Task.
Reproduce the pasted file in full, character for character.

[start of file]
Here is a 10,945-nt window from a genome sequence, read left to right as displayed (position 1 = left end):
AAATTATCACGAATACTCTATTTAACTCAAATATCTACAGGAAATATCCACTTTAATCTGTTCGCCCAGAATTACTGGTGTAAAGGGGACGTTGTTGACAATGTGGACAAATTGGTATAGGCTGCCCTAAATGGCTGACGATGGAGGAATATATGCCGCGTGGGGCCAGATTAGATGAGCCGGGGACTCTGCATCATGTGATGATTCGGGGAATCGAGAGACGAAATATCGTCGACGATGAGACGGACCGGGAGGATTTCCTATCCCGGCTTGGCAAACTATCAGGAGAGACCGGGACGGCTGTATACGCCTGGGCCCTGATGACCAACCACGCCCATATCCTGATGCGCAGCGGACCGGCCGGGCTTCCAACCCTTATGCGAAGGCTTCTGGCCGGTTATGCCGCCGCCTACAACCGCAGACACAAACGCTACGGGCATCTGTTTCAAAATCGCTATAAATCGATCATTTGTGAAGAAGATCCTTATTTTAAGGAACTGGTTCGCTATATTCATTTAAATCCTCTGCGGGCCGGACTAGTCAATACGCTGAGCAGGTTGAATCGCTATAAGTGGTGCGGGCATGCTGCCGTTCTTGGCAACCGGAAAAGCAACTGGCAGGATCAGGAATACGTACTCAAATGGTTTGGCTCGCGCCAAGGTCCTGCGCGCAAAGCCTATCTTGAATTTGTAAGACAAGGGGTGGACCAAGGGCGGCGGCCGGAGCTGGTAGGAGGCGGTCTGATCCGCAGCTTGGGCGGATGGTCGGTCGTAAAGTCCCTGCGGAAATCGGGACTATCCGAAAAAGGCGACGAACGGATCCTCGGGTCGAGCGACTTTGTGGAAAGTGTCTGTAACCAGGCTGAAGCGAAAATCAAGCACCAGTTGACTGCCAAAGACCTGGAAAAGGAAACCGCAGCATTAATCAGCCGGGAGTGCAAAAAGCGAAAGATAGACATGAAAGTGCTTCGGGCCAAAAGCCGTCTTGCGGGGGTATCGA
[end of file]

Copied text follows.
Here is a 10,945-nt window from a genome sequence, read left to right as displayed (position 1 = left end):
AAATTATCACGAATACTCTATTTAACTCAAATATCTACAGGAAATATCCACTTTAATCTGTTCGCCCAGAATTACTGGTGTAAAGGGGACGTTGTTGACAATGTGGACAAATTGGTATAGGCTGCCCTAAATGGCTGACGATGGAGGAATATATGCCGCGTGGGGCCAGATTAGATGAGCCGGGGACTCTGCATCATGTGATGATTCGGGGAATCGAGAGACGAAATATCGTCGACGATGAGACGGACCGGGAGGATTTCCTATCCCGGCTTGGCAAACTATCAGGAGAGACCGGGACGGCTGTATACGCCTGGGCCCTGATGACCAACCACGCCCATATCCTGATGCGCAGCGGACCGGCCGGGCTTCCAACCCTTATGCGAAGGCTTCTGGCCGGTTATGCCGCCGCCTACAACCGCAGACACAAACGCTACGGGCATCTGTTTCAAAATCGCTATAAATCGATCATTTGTGAAGAAGATCCTTATTTTAAGGAACTGGTTCGCTATATTCATTTAAATCCTCTGCGGGCCGGACTAGTCAATACGCTGAGCAGGTTGAATCGCTATAAGTGGTGCGGGCATGCTGCCGTTCTTGGCAACCGGAAAAGCAACTGGCAGGATCAGGAATACGTACTCAAATGGTTTGGCTCGCGCCAAGGTCCTGCGCGCAAAGCCTATCTTGAATTTGTAAGACAAGGGGTGGACCAAGGGCGGCGGCCGGAGCTGGTAGGAGGCGGTCTGATCCGCAGCTTGGGCGGATGGTCGGTCGTAAAGTCCCTGCGGAAATCGGGACTATCCGAAAAAGGCGACGAACGGATCCTCGGGTCGAGCGACTTTGTGGAAAGTGTCTGTAACCAGGCTGAAGCGAAAATCAAGCACCAGTTGACTGCCAAAGACCTGGAAAAGGAAACCGCAGCATTAATCAGCCGGGAGTGCAAAAAGCGAAAGATAGACATGAAAGTGCTTCGGGCCAAAAGCCGTCTTGCGGGGGTATCGA